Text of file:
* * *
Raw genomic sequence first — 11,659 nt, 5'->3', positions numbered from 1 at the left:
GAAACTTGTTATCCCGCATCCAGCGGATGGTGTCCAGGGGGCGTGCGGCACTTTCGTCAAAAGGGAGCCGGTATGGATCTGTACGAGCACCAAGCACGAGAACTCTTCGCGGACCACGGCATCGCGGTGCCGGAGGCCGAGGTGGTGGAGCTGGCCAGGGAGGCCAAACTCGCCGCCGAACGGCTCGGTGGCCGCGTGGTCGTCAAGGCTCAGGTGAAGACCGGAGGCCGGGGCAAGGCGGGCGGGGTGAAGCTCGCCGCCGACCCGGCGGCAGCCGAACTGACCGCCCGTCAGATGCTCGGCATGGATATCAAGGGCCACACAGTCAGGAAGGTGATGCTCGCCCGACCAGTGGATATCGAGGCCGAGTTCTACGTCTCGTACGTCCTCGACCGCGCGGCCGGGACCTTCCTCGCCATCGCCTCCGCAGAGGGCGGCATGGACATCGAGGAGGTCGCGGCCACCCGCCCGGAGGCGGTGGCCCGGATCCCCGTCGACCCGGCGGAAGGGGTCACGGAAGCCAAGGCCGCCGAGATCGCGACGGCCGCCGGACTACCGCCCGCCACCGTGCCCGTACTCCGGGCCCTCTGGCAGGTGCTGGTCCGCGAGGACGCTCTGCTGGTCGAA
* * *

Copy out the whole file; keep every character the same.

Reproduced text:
Raw genomic sequence first — 11,659 nt, 5'->3', positions numbered from 1 at the left:
GAAACTTGTTATCCCGCATCCAGCGGATGGTGTCCAGGGGGCGTGCGGCACTTTCGTCAAAAGGGAGCCGGTATGGATCTGTACGAGCACCAAGCACGAGAACTCTTCGCGGACCACGGCATCGCGGTGCCGGAGGCCGAGGTGGTGGAGCTGGCCAGGGAGGCCAAACTCGCCGCCGAACGGCTCGGTGGCCGCGTGGTCGTCAAGGCTCAGGTGAAGACCGGAGGCCGGGGCAAGGCGGGCGGGGTGAAGCTCGCCGCCGACCCGGCGGCAGCCGAACTGACCGCCCGTCAGATGCTCGGCATGGATATCAAGGGCCACACAGTCAGGAAGGTGATGCTCGCCCGACCAGTGGATATCGAGGCCGAGTTCTACGTCTCGTACGTCCTCGACCGCGCGGCCGGGACCTTCCTCGCCATCGCCTCCGCAGAGGGCGGCATGGACATCGAGGAGGTCGCGGCCACCCGCCCGGAGGCGGTGGCCCGGATCCCCGTCGACCCGGCGGAAGGGGTCACGGAAGCCAAGGCCGCCGAGATCGCGACGGCCGCCGGACTACCGCCCGCCACCGTGCCCGTACTCCGGGCCCTCTGGCAGGTGCTGGTCCGCGAGGACGCTCTGCTGGTCGAA